By Nancy Da Silva
If you’re a member of the work force, as soon as you find out your pregnant, you’re going to have to start thinking about maternity leave. You need to decide how much time you’re going to need versus how much time you’ll be allowed to take off from your work. You may also consider whether you want to return to work at all once the baby is born.
According to the FMLA, the Family and Medical Leave Act, you are allowed 12 weeks of unpaid leave with a guarantee that your job will still be there when/if you decide to return within those 12 weeks. Six of those weeks will be paid maternity leave if work for a company with more than 50 employees and you’ve worked more than 1,250 hours.
So armed with these facts, what’s next? Well, obviously you need to work out your plans with your husband or if you’re a single mom, you may have to consider if you can afford to take any maternity leave at all. Even two income families may find it too much of a strain to live on just one person’s income.
On the other hand you may find that if your husband does make a good salary you may be able to take the time off or even leave the work force altogether and be a stay at home mom if you wish.
Make sure to inform employer as soon as possible so the two of you can work together to discuss your options and how to work around your absence.
For the purposes of this article let’s assume that you do plan to take some time off and then return to work once your maternity leave is up.
Dawn, a 36 year old teacher from New York explains, “I told my boss 3 months into the pregnancy that I was pregnant. The secretary was the one who dealt with the dates. I just told my principal when I was supposed to give birth. I took off the week before I was to give birth with my first child and worked until the last day with my second child. Each time I gave birth, I had from May to September to be home with my babies. I had planned my pregnancies that way so that I would have the summer vacation after my six weeks off.”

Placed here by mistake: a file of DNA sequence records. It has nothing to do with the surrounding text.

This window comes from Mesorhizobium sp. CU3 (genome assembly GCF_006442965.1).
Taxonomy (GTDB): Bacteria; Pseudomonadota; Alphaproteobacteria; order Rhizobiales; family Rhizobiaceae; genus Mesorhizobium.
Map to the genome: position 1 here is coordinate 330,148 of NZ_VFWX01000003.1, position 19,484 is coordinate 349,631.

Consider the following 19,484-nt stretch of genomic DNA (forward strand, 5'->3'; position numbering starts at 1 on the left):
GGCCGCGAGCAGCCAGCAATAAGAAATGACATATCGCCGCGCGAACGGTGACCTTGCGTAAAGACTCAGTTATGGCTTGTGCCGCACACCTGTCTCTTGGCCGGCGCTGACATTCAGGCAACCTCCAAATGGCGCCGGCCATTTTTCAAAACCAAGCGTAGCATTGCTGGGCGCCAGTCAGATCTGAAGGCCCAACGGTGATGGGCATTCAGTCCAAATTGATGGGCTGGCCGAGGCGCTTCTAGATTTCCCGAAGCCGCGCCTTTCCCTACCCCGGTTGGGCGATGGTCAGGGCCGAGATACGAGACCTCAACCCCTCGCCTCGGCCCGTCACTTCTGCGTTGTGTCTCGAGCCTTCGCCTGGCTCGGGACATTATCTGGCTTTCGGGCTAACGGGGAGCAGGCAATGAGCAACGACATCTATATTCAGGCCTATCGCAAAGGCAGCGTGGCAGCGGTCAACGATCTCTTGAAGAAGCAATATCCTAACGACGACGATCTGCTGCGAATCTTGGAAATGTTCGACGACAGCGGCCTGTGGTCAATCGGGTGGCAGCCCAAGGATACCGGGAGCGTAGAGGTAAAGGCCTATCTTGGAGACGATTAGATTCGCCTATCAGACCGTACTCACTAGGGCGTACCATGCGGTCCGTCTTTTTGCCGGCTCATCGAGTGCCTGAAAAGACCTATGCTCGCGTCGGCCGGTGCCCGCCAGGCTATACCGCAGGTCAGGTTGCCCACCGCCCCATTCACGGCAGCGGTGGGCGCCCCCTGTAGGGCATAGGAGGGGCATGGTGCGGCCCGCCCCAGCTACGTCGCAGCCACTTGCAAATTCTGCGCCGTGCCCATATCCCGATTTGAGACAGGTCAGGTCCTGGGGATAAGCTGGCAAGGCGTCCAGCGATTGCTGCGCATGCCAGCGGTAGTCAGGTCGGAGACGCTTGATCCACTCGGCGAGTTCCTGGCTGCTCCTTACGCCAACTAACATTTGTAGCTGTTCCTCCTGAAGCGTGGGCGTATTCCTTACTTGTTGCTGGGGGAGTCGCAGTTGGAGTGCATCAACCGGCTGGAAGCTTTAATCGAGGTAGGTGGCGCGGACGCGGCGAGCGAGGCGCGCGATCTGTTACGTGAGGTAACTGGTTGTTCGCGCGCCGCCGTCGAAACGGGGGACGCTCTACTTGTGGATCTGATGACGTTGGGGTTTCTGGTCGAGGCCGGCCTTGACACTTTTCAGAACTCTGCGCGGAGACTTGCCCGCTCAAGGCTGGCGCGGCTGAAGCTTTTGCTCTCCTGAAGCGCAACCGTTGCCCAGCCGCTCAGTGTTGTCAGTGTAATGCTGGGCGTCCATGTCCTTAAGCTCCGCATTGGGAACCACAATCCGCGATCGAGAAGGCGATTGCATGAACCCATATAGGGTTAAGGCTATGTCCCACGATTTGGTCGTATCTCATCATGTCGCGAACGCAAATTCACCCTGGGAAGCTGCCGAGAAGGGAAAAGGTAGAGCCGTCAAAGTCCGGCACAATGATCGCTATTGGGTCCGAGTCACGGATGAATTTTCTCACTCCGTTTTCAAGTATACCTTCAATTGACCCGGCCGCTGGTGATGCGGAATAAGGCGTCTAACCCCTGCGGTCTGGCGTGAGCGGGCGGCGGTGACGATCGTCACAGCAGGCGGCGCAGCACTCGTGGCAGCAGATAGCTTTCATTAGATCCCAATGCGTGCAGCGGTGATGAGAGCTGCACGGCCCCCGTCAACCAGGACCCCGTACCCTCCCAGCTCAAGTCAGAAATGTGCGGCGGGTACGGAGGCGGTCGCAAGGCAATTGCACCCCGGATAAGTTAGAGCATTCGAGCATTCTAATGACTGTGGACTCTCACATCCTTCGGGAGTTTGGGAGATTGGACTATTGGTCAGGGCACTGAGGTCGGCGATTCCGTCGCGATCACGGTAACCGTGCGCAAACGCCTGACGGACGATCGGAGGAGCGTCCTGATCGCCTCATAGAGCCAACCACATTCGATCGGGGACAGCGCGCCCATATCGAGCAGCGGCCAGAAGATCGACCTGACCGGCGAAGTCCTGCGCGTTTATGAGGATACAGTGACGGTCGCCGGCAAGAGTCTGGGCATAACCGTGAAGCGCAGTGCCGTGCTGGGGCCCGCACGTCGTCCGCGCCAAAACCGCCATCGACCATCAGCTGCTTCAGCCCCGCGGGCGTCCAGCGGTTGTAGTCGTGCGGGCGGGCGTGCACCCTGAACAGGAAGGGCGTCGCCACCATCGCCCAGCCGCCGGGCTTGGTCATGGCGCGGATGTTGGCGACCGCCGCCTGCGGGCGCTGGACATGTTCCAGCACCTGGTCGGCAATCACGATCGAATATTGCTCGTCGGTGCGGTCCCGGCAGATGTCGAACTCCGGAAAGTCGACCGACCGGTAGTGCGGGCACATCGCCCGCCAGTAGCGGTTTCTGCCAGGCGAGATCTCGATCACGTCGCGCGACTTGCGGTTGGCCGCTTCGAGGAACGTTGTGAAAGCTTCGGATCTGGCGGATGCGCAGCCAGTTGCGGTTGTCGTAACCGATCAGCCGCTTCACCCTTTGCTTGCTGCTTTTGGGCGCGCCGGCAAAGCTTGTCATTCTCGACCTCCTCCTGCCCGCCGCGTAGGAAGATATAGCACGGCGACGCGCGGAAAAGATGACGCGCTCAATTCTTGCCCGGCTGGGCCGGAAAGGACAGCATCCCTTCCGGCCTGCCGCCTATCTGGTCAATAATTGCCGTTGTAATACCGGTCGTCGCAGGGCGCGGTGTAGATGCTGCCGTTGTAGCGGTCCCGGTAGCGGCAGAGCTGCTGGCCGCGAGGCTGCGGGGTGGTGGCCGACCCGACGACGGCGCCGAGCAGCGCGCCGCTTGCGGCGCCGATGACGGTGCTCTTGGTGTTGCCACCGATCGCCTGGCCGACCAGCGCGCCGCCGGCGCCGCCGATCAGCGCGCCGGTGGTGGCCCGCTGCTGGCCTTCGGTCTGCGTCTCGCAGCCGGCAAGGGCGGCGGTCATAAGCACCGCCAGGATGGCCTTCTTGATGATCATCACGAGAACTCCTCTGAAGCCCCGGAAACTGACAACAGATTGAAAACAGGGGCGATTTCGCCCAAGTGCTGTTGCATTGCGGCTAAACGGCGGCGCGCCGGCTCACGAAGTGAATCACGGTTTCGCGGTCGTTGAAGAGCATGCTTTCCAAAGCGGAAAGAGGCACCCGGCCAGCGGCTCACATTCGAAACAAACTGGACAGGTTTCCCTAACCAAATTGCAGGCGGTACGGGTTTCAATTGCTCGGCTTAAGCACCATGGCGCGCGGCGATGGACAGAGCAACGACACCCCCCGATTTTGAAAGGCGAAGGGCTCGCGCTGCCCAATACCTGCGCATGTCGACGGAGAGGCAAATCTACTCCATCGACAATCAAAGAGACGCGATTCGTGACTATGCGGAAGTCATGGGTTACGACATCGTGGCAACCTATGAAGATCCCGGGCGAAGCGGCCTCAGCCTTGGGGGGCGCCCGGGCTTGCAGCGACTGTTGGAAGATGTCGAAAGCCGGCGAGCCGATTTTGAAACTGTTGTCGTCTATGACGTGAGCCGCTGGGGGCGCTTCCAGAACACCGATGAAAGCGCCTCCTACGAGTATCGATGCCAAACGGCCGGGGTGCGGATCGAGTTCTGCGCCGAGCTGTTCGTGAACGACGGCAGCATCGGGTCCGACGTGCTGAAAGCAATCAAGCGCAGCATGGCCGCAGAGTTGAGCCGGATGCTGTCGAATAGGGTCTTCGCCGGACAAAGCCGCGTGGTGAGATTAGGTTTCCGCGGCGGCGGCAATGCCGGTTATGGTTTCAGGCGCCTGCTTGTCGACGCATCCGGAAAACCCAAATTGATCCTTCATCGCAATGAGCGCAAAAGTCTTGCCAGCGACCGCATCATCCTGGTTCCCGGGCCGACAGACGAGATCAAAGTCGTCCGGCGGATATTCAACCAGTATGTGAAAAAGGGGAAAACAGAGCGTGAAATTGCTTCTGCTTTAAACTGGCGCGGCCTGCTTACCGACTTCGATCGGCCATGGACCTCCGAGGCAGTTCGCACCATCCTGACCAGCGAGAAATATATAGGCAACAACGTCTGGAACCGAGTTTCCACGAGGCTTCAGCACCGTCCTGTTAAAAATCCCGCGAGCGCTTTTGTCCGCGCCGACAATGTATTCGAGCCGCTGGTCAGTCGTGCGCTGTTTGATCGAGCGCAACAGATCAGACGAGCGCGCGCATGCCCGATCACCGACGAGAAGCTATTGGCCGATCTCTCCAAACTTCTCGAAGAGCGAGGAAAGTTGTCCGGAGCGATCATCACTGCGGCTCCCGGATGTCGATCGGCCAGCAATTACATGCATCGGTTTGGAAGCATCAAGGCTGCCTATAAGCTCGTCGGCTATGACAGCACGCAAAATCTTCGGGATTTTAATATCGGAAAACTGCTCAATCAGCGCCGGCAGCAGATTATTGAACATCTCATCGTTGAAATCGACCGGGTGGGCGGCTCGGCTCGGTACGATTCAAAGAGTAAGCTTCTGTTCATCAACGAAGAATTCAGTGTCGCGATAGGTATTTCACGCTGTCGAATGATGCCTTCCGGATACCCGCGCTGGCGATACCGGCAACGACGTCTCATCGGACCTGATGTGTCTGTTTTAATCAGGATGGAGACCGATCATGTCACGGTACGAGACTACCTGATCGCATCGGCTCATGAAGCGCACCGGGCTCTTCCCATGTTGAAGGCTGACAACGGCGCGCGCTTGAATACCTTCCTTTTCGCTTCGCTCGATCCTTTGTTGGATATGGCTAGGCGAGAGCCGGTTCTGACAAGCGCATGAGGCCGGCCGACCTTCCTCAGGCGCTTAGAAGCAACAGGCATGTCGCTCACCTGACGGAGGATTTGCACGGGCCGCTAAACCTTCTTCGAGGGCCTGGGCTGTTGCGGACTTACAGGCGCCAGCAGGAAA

Ashley, a 22 year old Retail Worker from Michigan adds, “I had to fill out a bunch of paper work and get a note from my doctor with the day I was taking off and when I expected to come back. I hate working so time off was great, plus it was nice to have the bonding time.” If you decide that you can’t really afford to take time off but you still want that opportunity to rest and bond with your new baby or if you decide you want to take more time off, ask your boss if he would consider allowing you to split your duties with a co-worker or pitch in on some on going work projects, this way you can still spend time with your baby but bring in at least some amount of regular income.
Another option would be to ask your boss if he’d be willing to switch your position to perhaps a telecommuting one (working from home) for the duration of your leave so that your salary won’t suffer much if at all.
You may find yourself feeling depressed at the idea of leaving work or maybe even guilty, like you’re leaving your boss or co-workers shorthanded.
Talk to your fellow co-workers about their experiences on maternity leave. A support system is vital during this transition. You may be worried that you’ll miss the routine and fulfillment your job brings you, if you share these fears with women who perhaps have had the same feelings during their leave, they may be able to alleviate some of your worries or at least provide a sympathetic shoulder.
Make sure to keep in touch with your co workers and your boss during your leave so that it will be easier for you to transition back to work when your leave is up if you decide to come back. Also, by keeping in touch you can assure your boss and fellow employees that you are still a team player and be assured of a warm reception once you go back to work.
At the beginning of your leave, you’ll be busy with your new baby, but try and keep up with some activities that are similar to your job description. For example, read books that are of the same subject matter as what your company does.
Be prepared to perhaps feel depressed when the baby comes. You may feel torn between leaving work even for a little while, and leaving your baby if you plan to go back to work. This was the case with Dawn’s first baby. “The first time back was harder than the second time. After going back when my first child was born, I was an emotional mess. The second time I felt, okay been there done that.”
Ashley found it easier to transition back to work than she did to transition away from her child as well. “It was easy at work. All I did was call them and tell them when I was ready to come back but on the home side it was hard because it was the first time I was away from my son, I cried a lot the first week.”
So even as you plan your maternity leave, try and plan how you’re going to make the change back into the workforce. This way you won’t be overwhelmed with guilt and worry on both ends and you can feel confident that you’re doing the best thing for yourself as a working woman and yourself as a mother.
Maternity Leave 101: Planning Your Maternity Leave
By Nancy Da Silva